• In China, it may be important to raise awareness in the ruling party that local democracy would be an asset, not a threat. Small, incremental steps to introduce direct or representative democracy at a local level (e.g. a parents’ assembly in a local school) are already possible. That could eventually lead to the Communist Party evolving into a fully-fledged meritocratic component by peaceful means. This may seem, right now, a long way off, but this country pulled some surprises in the past and may do it again.
  • Is there anything that can be done in oppressive and/or corrupted regimes such as those in parts of Central Asia, Middle East, Eastern Europe and in Russia? The Arab Spring in 2010 demonstrated that sometimes a single act can be a catalyst for a widespread social transformation. Sadly (although predictably) that particular wave of revolts did not, by and large, end well. It showed though that people can make a difference if they come together. However, that’s rarely enough. Getting rid of an oppressive or corrupt system is not going to work, if there is nothing to put in its place. For these reasons, we suggest to start creating parallel structures well before the old structures crumble. For example, worthy individuals can be brought together to work on a constitution and other blueprints for the new political system. Also, a parallel representative assembly can be formed through informal connections. This assembly could bring opposition parties together if there are any, and even more importantly representatives from the industry, civil service, military, police, food suppliers, transport, unions (if existent), as well as religious and ethnic leaders when relevant, to gage what would it take for them to support the change and the subsequent transition. This helped overthrow the president Milosevic of Serbia in 2000 with minimal casualties. Only then people can be galvanised with a realistic chance that it will lead to something better in the future.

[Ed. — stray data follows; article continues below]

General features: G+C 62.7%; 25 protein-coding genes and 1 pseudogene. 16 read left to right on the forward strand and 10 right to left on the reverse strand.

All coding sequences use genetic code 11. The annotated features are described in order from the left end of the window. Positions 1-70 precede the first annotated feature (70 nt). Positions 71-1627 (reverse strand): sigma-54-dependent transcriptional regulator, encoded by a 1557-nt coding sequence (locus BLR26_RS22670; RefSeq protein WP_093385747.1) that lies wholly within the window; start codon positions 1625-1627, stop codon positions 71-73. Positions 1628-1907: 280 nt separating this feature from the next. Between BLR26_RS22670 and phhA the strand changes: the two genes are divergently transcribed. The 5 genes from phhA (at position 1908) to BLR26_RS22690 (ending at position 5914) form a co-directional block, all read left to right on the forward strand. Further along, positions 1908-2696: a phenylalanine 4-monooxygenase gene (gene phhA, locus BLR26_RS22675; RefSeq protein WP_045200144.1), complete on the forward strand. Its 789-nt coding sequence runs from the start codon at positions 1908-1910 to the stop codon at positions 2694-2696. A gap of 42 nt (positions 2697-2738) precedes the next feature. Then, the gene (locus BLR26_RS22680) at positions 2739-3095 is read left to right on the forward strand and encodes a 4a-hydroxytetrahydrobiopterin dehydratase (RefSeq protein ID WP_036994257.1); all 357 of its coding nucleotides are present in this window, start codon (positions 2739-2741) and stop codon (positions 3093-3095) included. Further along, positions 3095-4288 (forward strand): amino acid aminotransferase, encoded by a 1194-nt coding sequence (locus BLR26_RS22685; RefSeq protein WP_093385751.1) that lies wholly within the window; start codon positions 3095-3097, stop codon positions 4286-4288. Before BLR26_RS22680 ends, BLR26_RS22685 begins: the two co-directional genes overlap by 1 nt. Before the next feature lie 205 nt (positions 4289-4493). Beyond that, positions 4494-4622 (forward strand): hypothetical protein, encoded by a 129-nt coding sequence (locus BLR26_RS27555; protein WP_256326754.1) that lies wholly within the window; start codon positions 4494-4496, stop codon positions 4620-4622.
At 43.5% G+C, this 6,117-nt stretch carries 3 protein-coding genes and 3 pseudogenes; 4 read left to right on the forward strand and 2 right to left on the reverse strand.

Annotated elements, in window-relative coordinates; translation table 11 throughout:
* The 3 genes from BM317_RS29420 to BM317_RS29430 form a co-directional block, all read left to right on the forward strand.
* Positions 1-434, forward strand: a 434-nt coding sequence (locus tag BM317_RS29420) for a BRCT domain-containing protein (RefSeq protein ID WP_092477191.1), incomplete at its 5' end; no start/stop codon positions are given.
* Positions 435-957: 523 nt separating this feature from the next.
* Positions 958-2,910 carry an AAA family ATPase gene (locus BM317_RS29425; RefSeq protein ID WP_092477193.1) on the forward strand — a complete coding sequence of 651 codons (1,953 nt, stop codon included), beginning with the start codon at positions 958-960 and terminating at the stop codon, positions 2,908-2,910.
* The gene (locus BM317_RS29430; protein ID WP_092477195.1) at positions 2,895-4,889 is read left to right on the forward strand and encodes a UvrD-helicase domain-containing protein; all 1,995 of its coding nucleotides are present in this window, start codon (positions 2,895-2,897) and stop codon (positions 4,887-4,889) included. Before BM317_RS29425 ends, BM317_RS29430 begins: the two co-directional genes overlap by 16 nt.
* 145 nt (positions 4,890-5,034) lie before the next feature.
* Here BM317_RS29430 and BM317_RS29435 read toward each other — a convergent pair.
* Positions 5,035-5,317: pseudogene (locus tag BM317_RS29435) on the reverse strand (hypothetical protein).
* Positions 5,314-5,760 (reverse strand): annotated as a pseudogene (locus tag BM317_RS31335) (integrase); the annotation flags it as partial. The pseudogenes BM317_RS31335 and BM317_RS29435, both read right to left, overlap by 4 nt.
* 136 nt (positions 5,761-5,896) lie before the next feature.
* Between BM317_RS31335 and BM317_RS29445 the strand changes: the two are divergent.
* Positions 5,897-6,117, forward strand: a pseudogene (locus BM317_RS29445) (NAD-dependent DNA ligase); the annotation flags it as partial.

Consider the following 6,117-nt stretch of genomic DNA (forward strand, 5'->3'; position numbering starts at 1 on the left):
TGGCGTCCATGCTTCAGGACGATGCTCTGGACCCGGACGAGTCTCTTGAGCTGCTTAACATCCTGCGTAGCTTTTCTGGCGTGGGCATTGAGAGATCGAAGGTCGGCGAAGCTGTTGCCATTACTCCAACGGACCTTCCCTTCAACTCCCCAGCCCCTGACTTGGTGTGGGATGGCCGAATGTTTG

• Even if none of these are viable for you, winning hearts and minds always is – making people aware that there is an alternative is the first step, and the first step matters most. More about this in the final part, The How of Change.

[1] It should be noted that the constitutional reform did not go smoothly due to the political changes in 2013 and subsequent stalling in the Icelandic parliament.
[2] Senators had been selected on the basis of their merits, rather than voted in by the electorate.